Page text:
By Sara Karnish
When it comes to gifts and souvenirs at venues like zoos and aquariums, name-dropped items are among the consistently strong sellers. From clothing to keychains, plush toys to porcelain figurines, consumers of all ages are drawn to items bearing the name of the venue. It’s a simple way for visitors to purchase a tangible memory of a special visit. “We take people’s memories from the zoo and build them into something you can take home,” said Jamie Sheard, guest services manager at Elmwood Park Zoo in Norristown, Pa. She added there is almost always overlap in the zoo’s events and what items are selling well in their 1,400-square-foot gift shop. “We like to feature items that we can really connect to the guest experience,” she added.
Visitors intentionally seek out name-dropped items, but not every item works in this category. “We try to name-drop as much as possible,” said Joan Hummel, gift shop manager at Akron Zoo in Akron, Ohio. “If it is visually appealing to name-drop an item, we take a look at it. Vendors can help, too—creating proofs for you to review so it’s easy to visualize how a finished item will look.” Hummel added that the best-selling name-dropped items in the 3,600-square-foot retail shop are “apparel and drinkware. We follow the trends and buy what will sell. Out of Hand Graphics is one of our apparel vendors; they do a great job with designs. Both apparel and drinkware lend themselves to great displays with the graphic qualities.” Over the past year, COVID-related items such as masks and other PPE were strong competitors with the longtime tried-and-true best-sellers like apparel, magnets, and keychains. Anita Coogan, ZOOfari Outpost Gift Shop Manager at Central Florida Zoo and Botanical Gardens in Sanford, Fla., said, “At this time, our top-selling gifts are our custom Central Florida Zoo masks, stress toys, plush animals wearing Central Florida Zoo vests, and educational gifts like books, gemstones with educational cards, and puzzles. ” She added, “Magnets, postcards, shot glasses, mugs, and T-shirts are still highly desired amongst guests of different ages.”
Christina Rogato, director of operations at Electric City Aquarium and Reptile Den in Scranton, Pa., said their team does their best to add even more personalization to name-dropped items. “We sell tons of water and drip timers that are name-dropped, as well as magnets. I think magnets really appeal to everyone, and we have been focusing on using photos of our own animals instead of stock images. The timers are an affordable option that is not just another stuffed animal.”
Sheard said their best-sellers may change slightly from one season to the next, but they almost always reflect current zoo exhibits and special events. “Our top-selling name-dropped gift are our plush animals by Wild Republic wearing a hoodie embroidered with the zoo’s name,” she explained. “And the Zoo Brew Food Stand and Bar—that’s been one of our great successes, and something for the adults. It’s a bar inside the zoo, and they sell their own T-shirts which sell very well. And finally, we have a large cast-iron arch at the entrance to the zoo which everyone has to walk through to get in, and anything we put that arch on sells well. We get hand-carved wooden ornaments featuring the arch, and they are big sellers during the holiday season. In the warmer months, we have regular giraffe feedings [which visitors can watch], and we see such a spike in the giraffe plush.”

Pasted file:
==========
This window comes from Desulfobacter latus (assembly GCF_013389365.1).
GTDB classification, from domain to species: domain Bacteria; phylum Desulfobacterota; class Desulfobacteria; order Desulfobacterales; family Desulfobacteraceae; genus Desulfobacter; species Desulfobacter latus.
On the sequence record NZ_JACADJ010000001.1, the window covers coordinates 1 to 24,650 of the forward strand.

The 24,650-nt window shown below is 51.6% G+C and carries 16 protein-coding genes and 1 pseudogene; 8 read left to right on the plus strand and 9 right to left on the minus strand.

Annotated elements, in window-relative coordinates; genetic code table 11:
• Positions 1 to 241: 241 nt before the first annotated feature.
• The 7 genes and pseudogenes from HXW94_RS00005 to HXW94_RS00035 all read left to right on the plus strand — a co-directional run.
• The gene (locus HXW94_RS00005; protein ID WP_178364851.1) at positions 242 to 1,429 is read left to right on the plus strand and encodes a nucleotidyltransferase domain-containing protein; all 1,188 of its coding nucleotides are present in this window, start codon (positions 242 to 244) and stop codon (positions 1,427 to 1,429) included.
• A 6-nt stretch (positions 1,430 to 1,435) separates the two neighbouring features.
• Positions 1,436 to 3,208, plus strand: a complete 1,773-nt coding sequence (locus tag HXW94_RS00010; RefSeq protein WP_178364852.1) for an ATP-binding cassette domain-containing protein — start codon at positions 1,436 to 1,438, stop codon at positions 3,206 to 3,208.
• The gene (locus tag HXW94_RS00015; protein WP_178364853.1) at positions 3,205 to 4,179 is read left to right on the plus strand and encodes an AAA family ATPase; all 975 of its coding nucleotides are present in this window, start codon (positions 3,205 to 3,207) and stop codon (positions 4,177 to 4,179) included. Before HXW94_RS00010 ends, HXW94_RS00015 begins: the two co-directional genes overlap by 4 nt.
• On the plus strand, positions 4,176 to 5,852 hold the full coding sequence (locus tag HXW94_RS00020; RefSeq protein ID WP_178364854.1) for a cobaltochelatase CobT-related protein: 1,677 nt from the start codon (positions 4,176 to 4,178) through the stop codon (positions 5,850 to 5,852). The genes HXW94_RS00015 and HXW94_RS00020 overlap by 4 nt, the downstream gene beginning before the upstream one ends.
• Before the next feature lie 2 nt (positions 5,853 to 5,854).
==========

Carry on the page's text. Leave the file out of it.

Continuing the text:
When it comes to displays and merchandising, zoo and aquarium retailers say maximizing available space is essential. These venues often feature kiosks or small pop-up shops carrying a limited selection of inventory throughout the property as an extension of the main shop. “Our shop is 700 square feet,” Coogan explained. “It’s a small but organized gift shop. The team keeps things compartmentalized to make it easy for our guests to go in and out.” She added, “We categorize [items] throughout the store. If a guest asks for a specific item, we point in the direction of where they can find it. This also helps with social distancing. Smaller displays are better than large displays—an example of a smaller display would be one by the checkout counter.” Sheard added location and visibility are also key for merchandising. “We try to feature the name-dropped items at prime spots in the store. We have a table set up right in front of the register, and the name-dropped items are featured prominently.” Hummel added, “Display so the name-drop is visible, but other than that…make it look good and shoppable.”
Retailers continue to plan for the next season. Coogan is looking ahead at how her team can apply what they’ve learned during the pandemic, and life in general post-COVID. “I’m looking forward to attending trade shows and working directly with manufacturers again. We have virtual meetings on Zoom but I’m looking forward to having meetings in person. I’m also interested in understanding new ways of doing business. I enjoy having the freedom to purchase items and create displays. One of my main goals is to focus on the guest experience with animals, so I search for product related to our animals. Since our guests can participate in giraffe feedings and rhino encounters, the products I purchase at our gift shop are related to those animals. So when guests go into the gift shop, they can pick out a souvenir to commemorate their day. A new item that we’re very excited about this year is our Penny Press, which is located in the gift shop. It was hand-painted by a Zoo staff member and features four of our animals on its sides—otter, giraffe, alligator, and rhino.”
Name-dropped items are consistently among zoo and aquarium retail shop’s biggest sellers. Through a combination of vendor suggestion, customer feedback, and sales history, retailers can choose from a wide selection of merchandise to bear the venue’s name.